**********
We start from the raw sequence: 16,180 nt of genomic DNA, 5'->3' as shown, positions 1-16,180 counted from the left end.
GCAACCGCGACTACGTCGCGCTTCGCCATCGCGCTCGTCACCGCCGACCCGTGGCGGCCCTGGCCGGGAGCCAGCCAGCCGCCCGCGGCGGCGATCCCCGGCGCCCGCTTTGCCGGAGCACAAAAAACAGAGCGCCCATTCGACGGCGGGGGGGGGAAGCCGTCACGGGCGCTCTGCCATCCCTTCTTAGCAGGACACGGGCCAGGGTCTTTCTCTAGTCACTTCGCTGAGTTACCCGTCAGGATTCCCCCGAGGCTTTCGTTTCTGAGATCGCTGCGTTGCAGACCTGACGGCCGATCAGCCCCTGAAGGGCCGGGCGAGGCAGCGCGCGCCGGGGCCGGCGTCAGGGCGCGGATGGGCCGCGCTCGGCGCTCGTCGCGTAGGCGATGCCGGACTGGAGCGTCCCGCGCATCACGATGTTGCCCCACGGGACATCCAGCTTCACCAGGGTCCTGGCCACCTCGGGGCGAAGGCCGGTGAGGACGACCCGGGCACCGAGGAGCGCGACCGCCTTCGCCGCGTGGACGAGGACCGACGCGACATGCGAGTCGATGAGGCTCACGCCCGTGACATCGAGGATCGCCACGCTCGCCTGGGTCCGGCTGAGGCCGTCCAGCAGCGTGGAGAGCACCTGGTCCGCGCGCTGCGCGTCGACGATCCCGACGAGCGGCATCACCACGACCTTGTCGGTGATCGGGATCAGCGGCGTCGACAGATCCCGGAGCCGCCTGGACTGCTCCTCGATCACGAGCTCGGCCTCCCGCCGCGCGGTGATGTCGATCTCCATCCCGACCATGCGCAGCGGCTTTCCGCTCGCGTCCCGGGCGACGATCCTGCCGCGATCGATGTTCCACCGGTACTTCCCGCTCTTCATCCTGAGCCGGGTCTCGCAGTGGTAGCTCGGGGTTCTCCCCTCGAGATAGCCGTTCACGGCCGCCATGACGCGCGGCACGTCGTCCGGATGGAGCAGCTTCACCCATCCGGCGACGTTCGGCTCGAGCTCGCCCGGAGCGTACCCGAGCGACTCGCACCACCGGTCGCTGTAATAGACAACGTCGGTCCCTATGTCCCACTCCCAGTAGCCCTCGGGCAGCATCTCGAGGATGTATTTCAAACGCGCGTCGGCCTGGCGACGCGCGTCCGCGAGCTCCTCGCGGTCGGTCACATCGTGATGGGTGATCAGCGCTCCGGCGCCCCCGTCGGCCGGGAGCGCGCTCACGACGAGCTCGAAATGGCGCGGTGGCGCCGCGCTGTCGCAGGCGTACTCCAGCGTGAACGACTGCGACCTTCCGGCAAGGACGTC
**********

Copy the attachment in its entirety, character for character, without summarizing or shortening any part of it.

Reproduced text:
We start from the raw sequence: 16,180 nt of genomic DNA, 5'->3' as shown, positions 1-16,180 counted from the left end.
GCAACCGCGACTACGTCGCGCTTCGCCATCGCGCTCGTCACCGCCGACCCGTGGCGGCCCTGGCCGGGAGCCAGCCAGCCGCCCGCGGCGGCGATCCCCGGCGCCCGCTTTGCCGGAGCACAAAAAACAGAGCGCCCATTCGACGGCGGGGGGGGGAAGCCGTCACGGGCGCTCTGCCATCCCTTCTTAGCAGGACACGGGCCAGGGTCTTTCTCTAGTCACTTCGCTGAGTTACCCGTCAGGATTCCCCCGAGGCTTTCGTTTCTGAGATCGCTGCGTTGCAGACCTGACGGCCGATCAGCCCCTGAAGGGCCGGGCGAGGCAGCGCGCGCCGGGGCCGGCGTCAGGGCGCGGATGGGCCGCGCTCGGCGCTCGTCGCGTAGGCGATGCCGGACTGGAGCGTCCCGCGCATCACGATGTTGCCCCACGGGACATCCAGCTTCACCAGGGTCCTGGCCACCTCGGGGCGAAGGCCGGTGAGGACGACCCGGGCACCGAGGAGCGCGACCGCCTTCGCCGCGTGGACGAGGACCGACGCGACATGCGAGTCGATGAGGCTCACGCCCGTGACATCGAGGATCGCCACGCTCGCCTGGGTCCGGCTGAGGCCGTCCAGCAGCGTGGAGAGCACCTGGTCCGCGCGCTGCGCGTCGACGATCCCGACGAGCGGCATCACCACGACCTTGTCGGTGATCGGGATCAGCGGCGTCGACAGATCCCGGAGCCGCCTGGACTGCTCCTCGATCACGAGCTCGGCCTCCCGCCGCGCGGTGATGTCGATCTCCATCCCGACCATGCGCAGCGGCTTTCCGCTCGCGTCCCGGGCGACGATCCTGCCGCGATCGATGTTCCACCGGTACTTCCCGCTCTTCATCCTGAGCCGGGTCTCGCAGTGGTAGCTCGGGGTTCTCCCCTCGAGATAGCCGTTCACGGCCGCCATGACGCGCGGCACGTCGTCCGGATGGAGCAGCTTCACCCATCCGGCGACGTTCGGCTCGAGCTCGCCCGGAGCGTACCCGAGCGACTCGCACCACCGGTCGCTGTAATAGACAACGTCGGTCCCTATGTCCCACTCCCAGTAGCCCTCGGGCAGCATCTCGAGGATGTATTTCAAACGCGCGTCGGCCTGGCGACGCGCGTCCGCGAGCTCCTCGCGGTCGGTCACATCGTGATGGGTGATCAGCGCTCCGGCGCCCCCGTCGGCCGGGAGCGCGCTCACGACGAGCTCGAAATGGCGCGGTGGCGCCGCGCTGTCGCAGGCGTACTCCAGCGTGAACGACTGCGACCTTCCGGCAAGGACGTC